@fulldecent
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@fulldecent fulldecent commented Dec 11, 2019

Yup, it perfectly reasonable for the maintainer to continue development and release only binaries. License allows it and that good.

As an end user I generally prefer open source software so this is a loss for me. And I know maintaining projects is hard, it would be nice if this could be released dual-license to restrict commercial use but then also include a community funding approach. Maybe GitHub Sponsors is an option.

@joshlawrence
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@joshlawrence joshlawrence commented Dec 11, 2019

Then drop it and let someone else maintain it.

@pmetzger or fork it and do it yourself?

@patmoore
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@patmoore patmoore commented Dec 11, 2019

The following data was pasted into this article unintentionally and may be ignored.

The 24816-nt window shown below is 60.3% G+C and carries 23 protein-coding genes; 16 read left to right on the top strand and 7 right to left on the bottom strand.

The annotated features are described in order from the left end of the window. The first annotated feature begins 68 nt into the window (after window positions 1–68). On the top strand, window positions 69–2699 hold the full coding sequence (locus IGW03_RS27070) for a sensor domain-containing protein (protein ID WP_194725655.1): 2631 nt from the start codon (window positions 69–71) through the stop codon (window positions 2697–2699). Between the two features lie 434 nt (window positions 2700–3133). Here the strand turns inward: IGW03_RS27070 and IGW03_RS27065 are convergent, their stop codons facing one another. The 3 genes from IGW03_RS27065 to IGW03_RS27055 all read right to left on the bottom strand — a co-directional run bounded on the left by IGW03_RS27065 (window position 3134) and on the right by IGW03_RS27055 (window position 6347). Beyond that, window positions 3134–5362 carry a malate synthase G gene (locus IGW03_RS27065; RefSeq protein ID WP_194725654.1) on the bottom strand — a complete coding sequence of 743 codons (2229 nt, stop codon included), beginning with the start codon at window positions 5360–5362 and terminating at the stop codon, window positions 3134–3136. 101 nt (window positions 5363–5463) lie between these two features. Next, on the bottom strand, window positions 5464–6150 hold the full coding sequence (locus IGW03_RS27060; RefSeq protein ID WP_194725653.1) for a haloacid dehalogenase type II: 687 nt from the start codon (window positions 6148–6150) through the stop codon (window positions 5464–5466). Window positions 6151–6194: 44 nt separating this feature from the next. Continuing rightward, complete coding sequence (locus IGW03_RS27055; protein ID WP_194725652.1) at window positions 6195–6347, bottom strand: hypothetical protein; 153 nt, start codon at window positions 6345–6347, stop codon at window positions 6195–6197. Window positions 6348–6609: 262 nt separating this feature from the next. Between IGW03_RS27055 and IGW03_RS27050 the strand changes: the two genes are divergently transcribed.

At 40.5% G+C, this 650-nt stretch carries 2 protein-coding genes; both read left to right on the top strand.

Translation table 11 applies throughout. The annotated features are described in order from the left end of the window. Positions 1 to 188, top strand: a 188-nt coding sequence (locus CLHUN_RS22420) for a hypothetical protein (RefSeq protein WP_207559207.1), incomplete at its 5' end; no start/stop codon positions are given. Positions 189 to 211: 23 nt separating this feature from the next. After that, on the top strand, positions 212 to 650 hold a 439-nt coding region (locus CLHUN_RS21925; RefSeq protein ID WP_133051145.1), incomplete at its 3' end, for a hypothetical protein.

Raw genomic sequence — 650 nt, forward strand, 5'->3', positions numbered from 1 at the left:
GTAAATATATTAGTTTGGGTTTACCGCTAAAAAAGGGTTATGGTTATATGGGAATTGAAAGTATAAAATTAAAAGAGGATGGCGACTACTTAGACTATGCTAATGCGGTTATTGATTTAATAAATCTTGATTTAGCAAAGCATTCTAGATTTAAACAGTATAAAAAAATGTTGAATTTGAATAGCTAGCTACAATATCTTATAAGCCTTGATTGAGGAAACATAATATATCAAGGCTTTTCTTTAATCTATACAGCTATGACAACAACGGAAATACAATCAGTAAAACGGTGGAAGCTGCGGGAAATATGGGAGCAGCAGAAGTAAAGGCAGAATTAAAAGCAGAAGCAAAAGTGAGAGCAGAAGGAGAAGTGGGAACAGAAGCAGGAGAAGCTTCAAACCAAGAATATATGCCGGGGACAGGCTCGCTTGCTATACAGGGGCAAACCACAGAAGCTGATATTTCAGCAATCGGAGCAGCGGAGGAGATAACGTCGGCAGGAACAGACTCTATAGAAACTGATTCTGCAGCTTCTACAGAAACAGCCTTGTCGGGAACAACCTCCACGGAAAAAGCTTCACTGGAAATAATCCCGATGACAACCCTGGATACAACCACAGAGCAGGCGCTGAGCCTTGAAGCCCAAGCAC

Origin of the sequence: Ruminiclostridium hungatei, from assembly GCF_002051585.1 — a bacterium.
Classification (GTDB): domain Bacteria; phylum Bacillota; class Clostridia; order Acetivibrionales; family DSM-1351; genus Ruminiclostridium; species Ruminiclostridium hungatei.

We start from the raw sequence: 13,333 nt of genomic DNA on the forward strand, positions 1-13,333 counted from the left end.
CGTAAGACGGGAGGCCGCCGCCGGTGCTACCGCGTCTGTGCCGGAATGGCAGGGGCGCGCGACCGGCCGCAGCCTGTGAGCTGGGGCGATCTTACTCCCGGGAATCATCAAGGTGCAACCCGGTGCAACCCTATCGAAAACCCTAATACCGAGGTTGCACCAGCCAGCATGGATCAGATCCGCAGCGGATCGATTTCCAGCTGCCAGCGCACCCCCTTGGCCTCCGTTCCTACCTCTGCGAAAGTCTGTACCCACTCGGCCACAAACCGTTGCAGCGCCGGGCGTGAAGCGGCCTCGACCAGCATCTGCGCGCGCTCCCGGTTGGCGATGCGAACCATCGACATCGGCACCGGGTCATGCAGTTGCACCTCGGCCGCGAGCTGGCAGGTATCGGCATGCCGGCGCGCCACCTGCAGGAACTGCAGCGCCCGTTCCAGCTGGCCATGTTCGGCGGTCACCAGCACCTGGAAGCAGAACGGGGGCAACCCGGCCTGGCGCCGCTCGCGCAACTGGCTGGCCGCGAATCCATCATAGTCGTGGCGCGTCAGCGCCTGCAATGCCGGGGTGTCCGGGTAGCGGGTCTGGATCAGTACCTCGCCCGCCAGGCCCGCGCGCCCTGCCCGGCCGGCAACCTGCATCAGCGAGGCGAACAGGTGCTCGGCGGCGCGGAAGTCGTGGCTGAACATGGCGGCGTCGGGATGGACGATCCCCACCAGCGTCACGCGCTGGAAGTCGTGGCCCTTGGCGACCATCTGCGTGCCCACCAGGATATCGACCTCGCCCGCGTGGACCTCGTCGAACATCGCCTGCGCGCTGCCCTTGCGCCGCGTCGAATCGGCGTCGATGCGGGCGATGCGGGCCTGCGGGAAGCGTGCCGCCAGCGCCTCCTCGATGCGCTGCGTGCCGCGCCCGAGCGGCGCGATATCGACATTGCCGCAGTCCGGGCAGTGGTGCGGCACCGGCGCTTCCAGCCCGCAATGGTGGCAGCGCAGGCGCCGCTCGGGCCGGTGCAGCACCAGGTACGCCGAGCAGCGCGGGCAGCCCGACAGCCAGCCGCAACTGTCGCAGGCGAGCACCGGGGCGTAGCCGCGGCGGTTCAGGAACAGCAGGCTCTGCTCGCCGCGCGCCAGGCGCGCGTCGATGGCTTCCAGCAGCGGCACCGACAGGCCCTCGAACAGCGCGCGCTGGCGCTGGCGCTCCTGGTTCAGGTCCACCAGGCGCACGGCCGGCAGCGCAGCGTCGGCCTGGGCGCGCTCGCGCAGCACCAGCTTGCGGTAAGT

@bfleischer I agree with your move. Purists don't seem to understand banks accept only euros, dollars, pounds, yen, etc.

2 suggestions:

  1. you put the source into some sort of escrow service. So in the event of death, or ?, your work can continue to be built on once you are beyond cares.
  2. consider creating coursework/book (for $$ of course) based on your learnings from writing osxfuse.

The coursework is a way to:

  1. monetize osxfuse learnings from individual developers.
  2. shows how difficult the subject matter is.
  3. spreads knowledge
  4. enables developers to argue to management that they should just pay up rather than "build it ourselves"

And yes I would be willing to pay - not because I want to write device drivers but simply because I like understanding complex threading issues.

I know how difficult it would be to write the courses yourself - maybe a professor /TA at a local university would help?

I wish there was more ways that OS developers could monetize. Remember the issue around the lack of OpenSSH funding?

@patmoore
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@patmoore patmoore commented Dec 11, 2019